A teenage quest
It's what you might expect at the cavernous RCA Dome in Indianapolis on a given Friday night: Excited teens stream steadily from buses and vans into what promises to be a signature event of celebrity acts, big-screen TV monitors, and a booming sound system that penetrates every corner of the stadium and then some.
But take a closer look. The crowd is clean-cut not much in the way of body-piercing or belly shirts here. Adult chaperones are sprinkled in among the teenagers. And the topic on everyone's mind is ... praising the Lord.
For a full weekend recently (see story, right), thousands of teens gathered to listen to evangelical messages about taking God seriously in their lives. En masse, they prayed and pledged, joined hands and wept. Some of it had a familiar ring: Change the clothing and the venue, and you might have thought you were eavesdropping on America's 18th-century Great Awakening and Jonathan Edwards's emotional preaching. Edwards urged eschewing "gratification of pride, or vanity"; Ron Luce, founder of the Teen Mania ministry, updated that by asking teens to rethink the value placed on popularity and money.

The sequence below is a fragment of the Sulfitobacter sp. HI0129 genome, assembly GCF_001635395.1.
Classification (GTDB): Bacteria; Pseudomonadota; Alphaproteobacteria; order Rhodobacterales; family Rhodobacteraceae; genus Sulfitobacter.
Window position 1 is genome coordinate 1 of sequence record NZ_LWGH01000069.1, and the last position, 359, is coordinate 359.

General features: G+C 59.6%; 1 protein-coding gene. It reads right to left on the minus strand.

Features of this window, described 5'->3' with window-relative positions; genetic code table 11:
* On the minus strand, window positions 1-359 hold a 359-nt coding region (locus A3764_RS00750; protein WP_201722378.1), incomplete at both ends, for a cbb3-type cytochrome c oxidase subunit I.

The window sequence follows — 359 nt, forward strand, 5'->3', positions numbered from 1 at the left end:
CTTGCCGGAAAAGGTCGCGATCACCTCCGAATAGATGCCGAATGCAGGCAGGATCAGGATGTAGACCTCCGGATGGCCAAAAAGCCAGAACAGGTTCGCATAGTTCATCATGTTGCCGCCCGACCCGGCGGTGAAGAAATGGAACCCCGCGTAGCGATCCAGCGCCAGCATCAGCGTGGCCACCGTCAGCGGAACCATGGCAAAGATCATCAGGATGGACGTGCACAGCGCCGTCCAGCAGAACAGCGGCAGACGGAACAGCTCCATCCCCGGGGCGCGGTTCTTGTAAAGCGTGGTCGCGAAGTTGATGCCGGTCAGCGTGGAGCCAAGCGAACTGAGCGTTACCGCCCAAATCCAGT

Teens' interest in spirituality has spiked noticeably in the past decade. For some, it's a personal quest best pursued individually and quietly. Others like small study groups. And more than a few vote for the rock-concert approach.
Many of those who attended said they were there for the sheer joy of togetherness. They'd draw on a new sense of unity when they went home. And ultimately, that's where the test will come: far from any crowd, amid bland pressures to conform in thinking as much as in clothing. As one observer noted: the big time is fine, but what matters is "the day-to-day trying to live out the Christian faith."